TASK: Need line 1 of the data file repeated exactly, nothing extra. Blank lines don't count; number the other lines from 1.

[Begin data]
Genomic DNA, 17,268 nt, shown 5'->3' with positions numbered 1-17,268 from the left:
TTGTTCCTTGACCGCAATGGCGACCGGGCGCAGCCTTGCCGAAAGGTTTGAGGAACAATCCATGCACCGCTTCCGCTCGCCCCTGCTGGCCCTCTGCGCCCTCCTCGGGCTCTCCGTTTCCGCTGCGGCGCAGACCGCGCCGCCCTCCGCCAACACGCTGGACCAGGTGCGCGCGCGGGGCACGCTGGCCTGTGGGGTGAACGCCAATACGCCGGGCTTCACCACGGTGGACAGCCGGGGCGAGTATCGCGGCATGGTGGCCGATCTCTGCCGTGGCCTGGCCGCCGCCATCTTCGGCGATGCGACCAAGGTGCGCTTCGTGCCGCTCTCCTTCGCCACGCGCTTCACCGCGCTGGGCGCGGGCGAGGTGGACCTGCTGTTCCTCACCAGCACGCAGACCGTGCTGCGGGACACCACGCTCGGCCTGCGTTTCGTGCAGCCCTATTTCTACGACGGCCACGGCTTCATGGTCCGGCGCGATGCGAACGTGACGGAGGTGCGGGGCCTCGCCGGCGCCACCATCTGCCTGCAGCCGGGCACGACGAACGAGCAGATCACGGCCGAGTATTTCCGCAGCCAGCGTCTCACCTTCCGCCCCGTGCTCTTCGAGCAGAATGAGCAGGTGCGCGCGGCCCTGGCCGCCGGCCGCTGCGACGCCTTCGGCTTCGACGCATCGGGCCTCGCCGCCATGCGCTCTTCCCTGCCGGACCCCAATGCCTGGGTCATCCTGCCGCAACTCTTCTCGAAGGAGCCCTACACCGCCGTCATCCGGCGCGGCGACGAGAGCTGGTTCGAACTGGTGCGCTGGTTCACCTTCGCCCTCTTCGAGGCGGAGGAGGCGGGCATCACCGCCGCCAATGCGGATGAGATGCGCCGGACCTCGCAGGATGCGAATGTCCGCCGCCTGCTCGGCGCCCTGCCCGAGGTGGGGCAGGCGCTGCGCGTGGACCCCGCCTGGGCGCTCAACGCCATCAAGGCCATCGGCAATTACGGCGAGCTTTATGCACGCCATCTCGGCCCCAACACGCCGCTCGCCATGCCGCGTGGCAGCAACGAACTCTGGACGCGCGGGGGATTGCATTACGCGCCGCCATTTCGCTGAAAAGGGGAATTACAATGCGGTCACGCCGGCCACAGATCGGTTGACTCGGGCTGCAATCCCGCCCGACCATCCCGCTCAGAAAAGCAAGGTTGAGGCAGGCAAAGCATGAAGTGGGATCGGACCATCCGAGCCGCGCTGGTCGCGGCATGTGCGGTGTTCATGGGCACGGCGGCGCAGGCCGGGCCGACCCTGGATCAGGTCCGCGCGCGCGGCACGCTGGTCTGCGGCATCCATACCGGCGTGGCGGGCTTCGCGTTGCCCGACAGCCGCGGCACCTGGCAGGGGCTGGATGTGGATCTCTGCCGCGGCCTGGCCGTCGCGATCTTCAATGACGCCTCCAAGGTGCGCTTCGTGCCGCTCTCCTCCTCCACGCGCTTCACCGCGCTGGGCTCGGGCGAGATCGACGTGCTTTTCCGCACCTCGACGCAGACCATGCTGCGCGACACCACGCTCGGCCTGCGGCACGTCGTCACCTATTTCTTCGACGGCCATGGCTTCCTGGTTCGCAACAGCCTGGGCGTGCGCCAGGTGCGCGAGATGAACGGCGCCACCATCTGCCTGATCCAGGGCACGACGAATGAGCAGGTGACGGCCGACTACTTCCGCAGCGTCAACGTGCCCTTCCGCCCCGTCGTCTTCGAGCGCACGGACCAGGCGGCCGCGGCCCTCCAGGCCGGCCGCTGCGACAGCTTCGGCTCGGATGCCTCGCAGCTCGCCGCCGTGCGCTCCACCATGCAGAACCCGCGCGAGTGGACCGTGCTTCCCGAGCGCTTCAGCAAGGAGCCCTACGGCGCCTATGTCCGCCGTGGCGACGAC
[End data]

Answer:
Genomic DNA, 17,268 nt, shown 5'->3' with positions numbered 1-17,268 from the left: